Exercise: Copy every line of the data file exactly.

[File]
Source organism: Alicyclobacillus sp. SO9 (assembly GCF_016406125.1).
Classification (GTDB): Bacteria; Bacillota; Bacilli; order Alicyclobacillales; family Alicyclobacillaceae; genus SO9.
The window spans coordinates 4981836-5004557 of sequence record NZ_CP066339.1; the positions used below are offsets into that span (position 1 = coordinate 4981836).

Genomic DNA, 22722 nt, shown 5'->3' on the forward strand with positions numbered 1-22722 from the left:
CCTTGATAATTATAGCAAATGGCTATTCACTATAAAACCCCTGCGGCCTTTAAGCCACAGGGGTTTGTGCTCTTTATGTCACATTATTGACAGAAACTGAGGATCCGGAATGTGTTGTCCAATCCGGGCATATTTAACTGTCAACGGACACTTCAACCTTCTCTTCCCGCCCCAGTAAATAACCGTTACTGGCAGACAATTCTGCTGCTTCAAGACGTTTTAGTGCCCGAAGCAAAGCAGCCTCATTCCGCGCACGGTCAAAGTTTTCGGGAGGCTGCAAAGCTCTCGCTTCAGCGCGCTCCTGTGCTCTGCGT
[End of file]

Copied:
Source organism: Alicyclobacillus sp. SO9 (assembly GCF_016406125.1).
Classification (GTDB): Bacteria; Bacillota; Bacilli; order Alicyclobacillales; family Alicyclobacillaceae; genus SO9.
The window spans coordinates 4981836-5004557 of sequence record NZ_CP066339.1; the positions used below are offsets into that span (position 1 = coordinate 4981836).

Genomic DNA, 22722 nt, shown 5'->3' on the forward strand with positions numbered 1-22722 from the left:
CCTTGATAATTATAGCAAATGGCTATTCACTATAAAACCCCTGCGGCCTTTAAGCCACAGGGGTTTGTGCTCTTTATGTCACATTATTGACAGAAACTGAGGATCCGGAATGTGTTGTCCAATCCGGGCATATTTAACTGTCAACGGACACTTCAACCTTCTCTTCCCGCCCCAGTAAATAACCGTTACTGGCAGACAATTCTGCTGCTTCAAGACGTTTTAGTGCCCGAAGCAAAGCAGCCTCATTCCGCGCACGGTCAAAGTTTTCGGGAGGCTGCAAAGCTCTCGCTTCAGCGCGCTCCTGTGCTCTGCGT